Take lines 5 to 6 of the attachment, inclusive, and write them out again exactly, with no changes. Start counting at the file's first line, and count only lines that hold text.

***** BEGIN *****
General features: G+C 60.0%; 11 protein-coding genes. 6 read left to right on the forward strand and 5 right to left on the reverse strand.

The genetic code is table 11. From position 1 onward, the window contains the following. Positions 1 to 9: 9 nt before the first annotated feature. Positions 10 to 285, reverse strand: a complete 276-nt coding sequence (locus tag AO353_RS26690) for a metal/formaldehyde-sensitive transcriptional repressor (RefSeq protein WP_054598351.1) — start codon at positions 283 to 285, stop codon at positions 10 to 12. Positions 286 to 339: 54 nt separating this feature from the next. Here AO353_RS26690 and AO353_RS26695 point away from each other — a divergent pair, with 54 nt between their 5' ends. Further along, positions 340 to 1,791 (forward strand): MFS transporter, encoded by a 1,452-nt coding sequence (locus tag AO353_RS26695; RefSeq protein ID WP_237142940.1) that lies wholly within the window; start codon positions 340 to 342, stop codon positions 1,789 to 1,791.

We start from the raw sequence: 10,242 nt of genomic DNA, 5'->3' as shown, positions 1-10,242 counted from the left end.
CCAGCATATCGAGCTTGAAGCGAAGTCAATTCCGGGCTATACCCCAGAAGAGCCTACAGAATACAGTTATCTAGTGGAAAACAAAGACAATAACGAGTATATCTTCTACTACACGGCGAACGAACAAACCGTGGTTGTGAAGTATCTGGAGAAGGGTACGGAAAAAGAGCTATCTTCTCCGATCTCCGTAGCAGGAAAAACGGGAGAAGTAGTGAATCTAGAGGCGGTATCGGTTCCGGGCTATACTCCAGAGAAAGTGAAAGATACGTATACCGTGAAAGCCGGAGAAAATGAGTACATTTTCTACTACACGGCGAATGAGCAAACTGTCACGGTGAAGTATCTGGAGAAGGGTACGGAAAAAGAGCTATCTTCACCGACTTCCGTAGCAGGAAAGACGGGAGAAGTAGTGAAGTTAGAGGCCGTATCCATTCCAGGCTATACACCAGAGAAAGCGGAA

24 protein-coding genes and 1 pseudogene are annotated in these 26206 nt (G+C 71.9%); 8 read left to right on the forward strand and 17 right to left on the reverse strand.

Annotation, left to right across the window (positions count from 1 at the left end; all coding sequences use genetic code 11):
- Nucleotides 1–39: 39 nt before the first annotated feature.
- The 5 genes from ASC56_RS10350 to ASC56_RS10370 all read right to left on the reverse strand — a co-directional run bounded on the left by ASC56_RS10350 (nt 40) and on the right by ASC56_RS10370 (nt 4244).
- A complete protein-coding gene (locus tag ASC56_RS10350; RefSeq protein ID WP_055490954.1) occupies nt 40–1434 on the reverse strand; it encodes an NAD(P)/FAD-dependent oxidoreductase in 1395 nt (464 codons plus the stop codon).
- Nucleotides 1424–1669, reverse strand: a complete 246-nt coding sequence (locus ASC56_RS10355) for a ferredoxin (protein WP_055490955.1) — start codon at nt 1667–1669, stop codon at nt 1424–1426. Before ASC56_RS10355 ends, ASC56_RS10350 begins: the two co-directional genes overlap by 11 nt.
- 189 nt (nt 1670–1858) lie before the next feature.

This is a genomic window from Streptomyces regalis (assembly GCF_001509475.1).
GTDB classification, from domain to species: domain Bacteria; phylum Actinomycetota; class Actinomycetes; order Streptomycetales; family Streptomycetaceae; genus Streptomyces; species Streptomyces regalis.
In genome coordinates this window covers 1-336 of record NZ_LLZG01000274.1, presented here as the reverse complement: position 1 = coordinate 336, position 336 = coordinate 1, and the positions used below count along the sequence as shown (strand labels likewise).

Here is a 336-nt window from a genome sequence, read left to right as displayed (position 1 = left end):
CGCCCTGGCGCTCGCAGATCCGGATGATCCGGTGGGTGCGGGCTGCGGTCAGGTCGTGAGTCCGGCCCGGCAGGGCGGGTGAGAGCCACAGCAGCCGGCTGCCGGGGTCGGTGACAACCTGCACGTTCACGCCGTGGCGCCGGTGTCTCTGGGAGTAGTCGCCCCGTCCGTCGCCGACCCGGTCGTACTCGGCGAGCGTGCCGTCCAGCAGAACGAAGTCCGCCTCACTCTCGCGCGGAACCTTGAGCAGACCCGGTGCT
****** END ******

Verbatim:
24 protein-coding genes and 1 pseudogene are annotated in these 26206 nt (G+C 71.9%); 8 read left to right on the forward strand and 17 right to left on the reverse strand.

Annotation, left to right across the window (positions count from 1 at the left end; all coding sequences use genetic code 11):